Price is important in every purchase decision and even more so when you are dealing with real estate sold at 7-digit prices (and sometimes even more). Many elements determine the house prices in Denmark; however, we have narrowed them down to five critical factors. Note that these five factors don’t uniquely affect Copenhagen house prices but real estate prices in Denmark in general.
1. The location is crucial to the house prices in Denmark
Location, location, location. One of the most, if not the most important price determinator when looking at the house prices in Denmark. Real estate prices are usually higher in urban than rural areas. Roughly speaking, the further you are away from Copenhagen, the lower the real estate prices – except in larger cities like Aarhus, Odense and Aalborg.
Houses in cities surrounding Copenhagen i.e. Roskilde, Køge, Hillerød etc., are relatively high-priced, but that is to expect when you are this close to the capital. The prices, however, are still lower than actual Copenhagen housing prices. For a description of the different districts of Copenhagen and more information about Copenhagen real estate prices, read our previous article about what to consider when wanting to buy a house in Copenhagen.
When looking at housing in Denmark, the state of the property has, of course, something to say in the pricing. A rundown, old house cannot be sold for the same price as a recently built house in the same area. You can look at it as a trade-off: Pay less for the property here and now and spend many resources modernising it or pay more for the property here and now and spend minimal resources on modernisation.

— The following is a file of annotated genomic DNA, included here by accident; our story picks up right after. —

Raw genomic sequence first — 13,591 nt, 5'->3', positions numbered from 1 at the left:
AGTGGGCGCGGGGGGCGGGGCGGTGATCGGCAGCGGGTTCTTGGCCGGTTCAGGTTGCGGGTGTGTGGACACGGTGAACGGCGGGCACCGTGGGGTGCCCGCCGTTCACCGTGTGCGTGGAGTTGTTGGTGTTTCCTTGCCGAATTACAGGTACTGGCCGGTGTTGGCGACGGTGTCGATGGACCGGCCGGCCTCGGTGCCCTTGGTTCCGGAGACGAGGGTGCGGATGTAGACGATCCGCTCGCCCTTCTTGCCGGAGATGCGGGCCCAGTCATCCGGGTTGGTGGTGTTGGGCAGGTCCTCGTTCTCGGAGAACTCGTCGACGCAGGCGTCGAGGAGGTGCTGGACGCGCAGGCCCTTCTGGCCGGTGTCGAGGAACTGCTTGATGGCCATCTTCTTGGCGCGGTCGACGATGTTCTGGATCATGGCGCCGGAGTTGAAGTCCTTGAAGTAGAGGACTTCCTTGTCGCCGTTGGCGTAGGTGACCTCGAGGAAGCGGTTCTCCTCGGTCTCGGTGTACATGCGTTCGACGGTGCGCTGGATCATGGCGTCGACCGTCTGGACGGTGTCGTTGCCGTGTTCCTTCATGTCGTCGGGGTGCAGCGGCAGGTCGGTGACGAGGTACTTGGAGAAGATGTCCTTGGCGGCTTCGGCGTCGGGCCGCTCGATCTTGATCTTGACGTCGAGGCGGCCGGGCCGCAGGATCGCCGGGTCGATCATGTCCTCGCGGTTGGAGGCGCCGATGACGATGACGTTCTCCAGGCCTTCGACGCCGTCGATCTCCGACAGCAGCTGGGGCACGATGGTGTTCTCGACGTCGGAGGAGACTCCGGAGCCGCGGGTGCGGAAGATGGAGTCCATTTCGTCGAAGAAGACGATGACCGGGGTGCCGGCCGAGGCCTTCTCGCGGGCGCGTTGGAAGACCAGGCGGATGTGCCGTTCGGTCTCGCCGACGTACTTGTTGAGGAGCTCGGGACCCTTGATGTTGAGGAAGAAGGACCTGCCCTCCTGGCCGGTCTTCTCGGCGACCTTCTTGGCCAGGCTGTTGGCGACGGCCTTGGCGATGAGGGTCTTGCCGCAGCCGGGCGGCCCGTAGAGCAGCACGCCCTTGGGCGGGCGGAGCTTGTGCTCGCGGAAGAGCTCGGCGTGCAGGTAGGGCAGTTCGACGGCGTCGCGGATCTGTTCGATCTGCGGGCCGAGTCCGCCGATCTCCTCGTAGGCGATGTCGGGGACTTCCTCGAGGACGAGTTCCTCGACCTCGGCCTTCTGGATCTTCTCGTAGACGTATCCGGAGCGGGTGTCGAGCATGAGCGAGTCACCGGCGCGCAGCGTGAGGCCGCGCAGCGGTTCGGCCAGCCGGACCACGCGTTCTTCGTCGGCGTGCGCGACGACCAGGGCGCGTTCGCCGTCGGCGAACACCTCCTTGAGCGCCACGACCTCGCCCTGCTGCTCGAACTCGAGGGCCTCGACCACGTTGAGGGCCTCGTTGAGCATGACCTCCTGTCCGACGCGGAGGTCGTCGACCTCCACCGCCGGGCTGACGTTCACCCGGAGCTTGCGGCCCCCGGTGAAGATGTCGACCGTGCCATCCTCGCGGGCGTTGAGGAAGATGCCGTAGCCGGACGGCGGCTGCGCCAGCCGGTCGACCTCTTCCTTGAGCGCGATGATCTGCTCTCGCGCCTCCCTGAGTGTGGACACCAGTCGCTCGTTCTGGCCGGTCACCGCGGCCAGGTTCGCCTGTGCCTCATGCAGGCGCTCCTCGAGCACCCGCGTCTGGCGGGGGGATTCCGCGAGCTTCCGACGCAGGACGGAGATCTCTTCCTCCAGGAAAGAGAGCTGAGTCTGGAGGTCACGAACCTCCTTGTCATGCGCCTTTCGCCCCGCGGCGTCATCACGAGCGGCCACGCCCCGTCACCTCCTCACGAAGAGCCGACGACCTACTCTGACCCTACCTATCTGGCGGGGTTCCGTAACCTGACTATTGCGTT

For the everyday person, the middle ground is usually the way to go as to not get more than what you bargained for, while at the same time balancing your current finances with future returns and risks.
At Bomae, our buyer’s agents are always ready to guide you so you make the best decisions based on your current situation. We can also help you find houses for sale in Denmark and select the ones that fit our needs the best.
3. The property’s layout
In continuation of the previous point, the layout of a property also determines its value. Imagine a house with two floors and only one bathroom in the basement. Now, imagine a house with two floors and bathrooms on each level. Which house sounds more attractive to you?
A practical and well-planned layout will always be more desirable and, thus, contribute to the property’s overall value - and the price you must pay for it.
4. The floor level
Lower level units are typically less expensive than higher level units. The reason for this is that penthouse units are more prestigious and come with a better view, making them more coveted among buyers. Though a ground floor condominium can be just as accommodating as its penthouse counterpart, the reality is that the latter is just more attractive which, in turn, affects the real estate price.
Yes, even Mother Nature’s forces affect the property price. You would want your new home to have a good amount of natural lighting, but not so much that you are blinded by it while doing everyday things. And on the contrary, a home with minimal natural lighting can quickly become dark and depressing - there is only so much artificial lighting can do.